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Toxic Household Plants 

We've compiled the most toxic household plants for your cats and if you love plants as much as we do, we've got some great alternatives for your green thumb!

1. Lilies

Lilies are at the top of the list of poisonous plants for cats, which also includes Asiatic lilies, Easter lilies, Japanese show lilies, rubrum lilies, stargazer lilies, red lilies, tiger lilies, Western lilies, wood lilies, and daylilies. Commonly found growing in the garden and a popular addition to bouquets, these gorgeous blooms can be extremely dangerous if a cat ingests one. Even the smallest exposure to the plant’s leaves, flowers, or pollen could result in acute kidney failure.

2. Tulips

Tulips and hyacinths are so popular that many cat owners have them in their gardens, yet the bulbs of these flowering plants are especially toxic for cats. Also known as Tulipa spp and hyacinthus orientalis, both are members of the Liliaceae family, which include the fatal lily species. Tulips contain the toxins tulipalin A and tulipalin B, while hyacinths possibly contain narcissus-like alkaloids which are concentrated in the tulips bulbs. Signs of tulip and hyacinth poisoning include drooling, vomiting, diarrhea, depression and tremors. 

3. Daffodils

A member of the Amaryllidaceae family, daffodils are perennials also known as paper white and jonquil, all of which are extremely poisonous for cats. All parts of this plant contain the toxin lycorine, but the bulbs are the most toxic and can cause drooling, vomiting, diarrhea and abdominal pain. Cats who ingest daffodils may also experience cardiac arrhythmias, extremely low blood pressure, breathing difficulties and convulsions. Cat owners should take extreme caution in keeping their curious cat away from daffodil bulb

4. Rhododendrons

The stem, leaves, and flowers of rhododendrons and azaleas are all highly toxic, and eating as few as three leaves may be a large enough dosage to extremely affect a cat. If your feline friend has ingested a rhododendron or azalea, it will exhibit excessive drooling, loss of appetite, digestive upset that includes colic and diarrhea, weakness, and loss of coordination. They may even experience leg paralysis and a weakened heart rate.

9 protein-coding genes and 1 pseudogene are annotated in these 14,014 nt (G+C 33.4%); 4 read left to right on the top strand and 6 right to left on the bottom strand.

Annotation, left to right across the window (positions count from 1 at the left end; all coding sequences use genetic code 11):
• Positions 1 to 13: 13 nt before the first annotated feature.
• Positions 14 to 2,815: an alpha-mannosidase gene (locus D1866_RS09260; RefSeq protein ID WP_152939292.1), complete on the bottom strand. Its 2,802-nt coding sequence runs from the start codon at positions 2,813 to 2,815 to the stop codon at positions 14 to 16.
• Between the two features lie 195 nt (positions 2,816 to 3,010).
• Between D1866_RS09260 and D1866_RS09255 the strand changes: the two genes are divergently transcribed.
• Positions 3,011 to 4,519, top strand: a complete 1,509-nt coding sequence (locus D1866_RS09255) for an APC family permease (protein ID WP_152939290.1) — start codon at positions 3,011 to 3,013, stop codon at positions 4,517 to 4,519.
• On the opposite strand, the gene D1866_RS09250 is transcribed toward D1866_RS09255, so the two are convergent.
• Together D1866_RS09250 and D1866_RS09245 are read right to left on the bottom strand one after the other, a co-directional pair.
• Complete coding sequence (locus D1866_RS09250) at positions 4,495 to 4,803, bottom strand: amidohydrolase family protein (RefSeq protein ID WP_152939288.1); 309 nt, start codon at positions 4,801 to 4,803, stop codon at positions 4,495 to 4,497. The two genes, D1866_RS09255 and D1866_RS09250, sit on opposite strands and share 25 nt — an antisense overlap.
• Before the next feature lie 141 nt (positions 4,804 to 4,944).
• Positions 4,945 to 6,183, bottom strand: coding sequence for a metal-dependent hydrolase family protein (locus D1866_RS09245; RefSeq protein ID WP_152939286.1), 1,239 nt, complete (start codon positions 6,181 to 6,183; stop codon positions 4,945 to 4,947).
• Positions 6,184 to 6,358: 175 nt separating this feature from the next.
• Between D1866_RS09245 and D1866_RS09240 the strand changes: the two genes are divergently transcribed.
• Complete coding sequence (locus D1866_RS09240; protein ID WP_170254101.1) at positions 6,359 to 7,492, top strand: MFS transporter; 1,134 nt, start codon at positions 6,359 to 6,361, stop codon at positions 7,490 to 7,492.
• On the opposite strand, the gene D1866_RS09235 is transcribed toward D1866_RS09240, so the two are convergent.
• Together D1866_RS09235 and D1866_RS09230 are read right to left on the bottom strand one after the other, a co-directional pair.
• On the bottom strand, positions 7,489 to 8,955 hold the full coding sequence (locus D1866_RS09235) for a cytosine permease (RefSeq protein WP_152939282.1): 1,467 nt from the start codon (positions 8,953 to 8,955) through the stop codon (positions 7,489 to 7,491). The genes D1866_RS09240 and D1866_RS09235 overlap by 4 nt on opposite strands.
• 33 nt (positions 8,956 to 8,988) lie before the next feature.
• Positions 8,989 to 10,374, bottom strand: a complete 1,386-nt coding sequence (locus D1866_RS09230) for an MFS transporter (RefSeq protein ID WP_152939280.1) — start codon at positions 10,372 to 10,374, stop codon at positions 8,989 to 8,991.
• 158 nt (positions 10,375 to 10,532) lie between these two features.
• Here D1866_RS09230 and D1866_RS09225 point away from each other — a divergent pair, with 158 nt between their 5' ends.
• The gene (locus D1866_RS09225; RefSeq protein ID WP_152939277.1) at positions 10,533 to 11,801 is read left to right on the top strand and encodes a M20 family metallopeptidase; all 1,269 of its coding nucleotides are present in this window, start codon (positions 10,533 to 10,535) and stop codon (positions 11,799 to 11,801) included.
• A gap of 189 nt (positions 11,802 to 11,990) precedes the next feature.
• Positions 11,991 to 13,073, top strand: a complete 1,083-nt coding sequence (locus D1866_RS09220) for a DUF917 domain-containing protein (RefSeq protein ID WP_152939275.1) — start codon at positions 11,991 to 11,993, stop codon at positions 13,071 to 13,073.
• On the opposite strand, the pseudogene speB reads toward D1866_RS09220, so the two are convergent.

5. Philodendrons

Philodendron house plants thrive indoors year round, and are mild to moderately toxic to curious cats. The philodendron family includes the swiss cheese plant, heartleaf and fiddle-leaf philodendron, each with leaves that contain calcium oxalate crystals that can irritate the lining of a cat’s stomach, intestines, and cause irritation of the mouth. Signs your cat has chewed on a philodendron include a watering or bleeding mouth and vomiting. 

If you suspect your cat ate a large or small amount of any type of plant, or they’re exhibiting symptoms of potential plant poisoning, call your veterinarian, the Pet Poison Helpline (855-764-7661), or ASPCA Animal Poison Control (888-426-4435). 
Safe Plant Alternatives For Your Cat

There are still house plants and flowers that are pet-friendly and non-toxic, that can be included in any home decor worry-free. Whether you choose to grow a luscious garden or arrange these flowers in colorful vases around your home, these plants are considered safe for your cats and kittens to be around:

  • Spider Plants

  • True Palms

  • African Violets

  • Succulents 

  • Swedish Ivy

  • Bamboo

  • Boston Fern 

  • Cast-Iron Plant

  • Bromeliads

  • Christmas Cactus 

  • Money Tree

  • Marigolds

  • Sunflowers

  • Jasmine

  • Hibiscus 

  • Petunias

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